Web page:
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PostClassic
Kyle Gann on Music After the Fact...
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MinimalPianoCollection.jpgI had a notice from the post office of a package waiting for me, so I stopped to pick it up on the way to school. It was a CD set. I get a lot of those sent to me. This one was Minimal Piano Collection Volume X-XX, a bunch of minimalist pieces for multiple pianos put together by Dutch pianist Jeroen van Veen on the Brilliant Classics label. I had seen the first Volume (I-IX because it contains nine CDs) in Amsterdam, but hadn't bought it because I already had other recordings of some of the music. So I was glad to get this, and didn't think too much about it as I was rushing to school - until I turned it over and noticed my own name. And sure enough, Jeroen and Sandra van Veen (with overdubbing) included my Long Night (1981) for three pianos, and I had no idea they were doing it. As I look through my old e-mails, I find that Jeroen did write long ago to express general interest, but I don't believe he ever told me it was coming out. The other composers in the collection are (take a deep breath) John Adams, Jurriaan Andriessen, Louis Andriessen, Marcel Bergmann, William Duckworth (Forty Changes and Binary Images, which I didn't know and they're lovely), Julius Eastman (Gay Guerilla), Douwe Eisenga, Morton Feldman (including the seminal Piece for Four Pianos, which I'd only had on scratchy vinyl), Graham Fitkin, Joep Franssens, Philip Glass, Gabriel Jackson, Tom Johnson, Simeon ten Holt, David Lang (Orpheus Over and Under), Colin McPhee, Chiel Meijering, Wim Mertens, John Metcalf, Carlos Michans, Meredith Monk, Arvo Pärt, Michael Parsons, Alexander Rabinovitch, Steve Reich, Frederic Rzewski, Tim Seddon, Jeroen van Veen, Jacob er Veldhuis, and Kevin Volans (Cicada, great piece).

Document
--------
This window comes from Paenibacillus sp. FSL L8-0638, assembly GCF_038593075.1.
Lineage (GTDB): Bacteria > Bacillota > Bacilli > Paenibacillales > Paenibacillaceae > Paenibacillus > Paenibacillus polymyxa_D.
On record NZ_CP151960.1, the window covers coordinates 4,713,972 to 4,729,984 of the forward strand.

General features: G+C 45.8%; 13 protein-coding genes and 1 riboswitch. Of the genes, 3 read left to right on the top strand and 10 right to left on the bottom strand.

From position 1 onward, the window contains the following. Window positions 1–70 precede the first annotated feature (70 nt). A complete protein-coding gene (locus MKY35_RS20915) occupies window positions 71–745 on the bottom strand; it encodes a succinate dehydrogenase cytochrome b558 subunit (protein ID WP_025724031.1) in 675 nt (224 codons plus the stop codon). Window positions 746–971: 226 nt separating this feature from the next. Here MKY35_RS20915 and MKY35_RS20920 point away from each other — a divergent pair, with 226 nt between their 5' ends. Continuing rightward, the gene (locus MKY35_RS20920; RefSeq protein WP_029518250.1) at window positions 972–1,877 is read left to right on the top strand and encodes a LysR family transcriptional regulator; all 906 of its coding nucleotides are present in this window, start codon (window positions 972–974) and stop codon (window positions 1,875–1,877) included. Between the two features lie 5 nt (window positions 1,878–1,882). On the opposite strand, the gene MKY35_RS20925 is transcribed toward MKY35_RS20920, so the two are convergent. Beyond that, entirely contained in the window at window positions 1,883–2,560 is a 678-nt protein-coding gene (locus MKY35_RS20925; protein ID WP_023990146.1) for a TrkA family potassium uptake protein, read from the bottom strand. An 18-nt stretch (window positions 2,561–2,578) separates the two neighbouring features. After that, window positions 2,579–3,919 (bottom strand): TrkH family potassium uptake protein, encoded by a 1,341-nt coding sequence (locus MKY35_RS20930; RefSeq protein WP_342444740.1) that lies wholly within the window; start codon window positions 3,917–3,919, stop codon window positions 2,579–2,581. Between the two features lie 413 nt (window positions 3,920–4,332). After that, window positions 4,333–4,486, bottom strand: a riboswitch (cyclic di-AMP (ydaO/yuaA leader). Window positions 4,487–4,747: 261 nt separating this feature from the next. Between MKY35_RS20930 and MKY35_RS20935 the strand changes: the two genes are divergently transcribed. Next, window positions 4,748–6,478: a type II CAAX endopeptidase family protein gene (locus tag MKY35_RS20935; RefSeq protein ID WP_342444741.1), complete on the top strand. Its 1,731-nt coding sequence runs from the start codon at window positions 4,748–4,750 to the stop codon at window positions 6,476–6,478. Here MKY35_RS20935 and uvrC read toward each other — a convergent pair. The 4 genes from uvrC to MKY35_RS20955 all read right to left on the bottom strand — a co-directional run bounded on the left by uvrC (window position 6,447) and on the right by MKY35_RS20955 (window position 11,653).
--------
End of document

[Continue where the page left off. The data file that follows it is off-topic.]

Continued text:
It's scary to have a piece come out on recording and not work with the performers at all, especially with a piece as free and amorphous in its notation as Long Night (which I wrote 150 years ago at age 25, fer gosh sake). But the van Veens did a nice job with it, a little louder and less pedalled than Sarah Cahill's version, but longer (31 minutes) and quite clear and enjoyable. I hear the notes and textures I wanted to hear, and sensitively done. It convinces me that the notation is clear enough to trust to strangers. As someone who grew up as a weird kid without many friends, it means more to me than you'd imagine to be included in a big group of composers like this. And it's an astonishing surprise to receive in the mail a recording of your own music that you didn't know was on the horizon.
3 years ago | |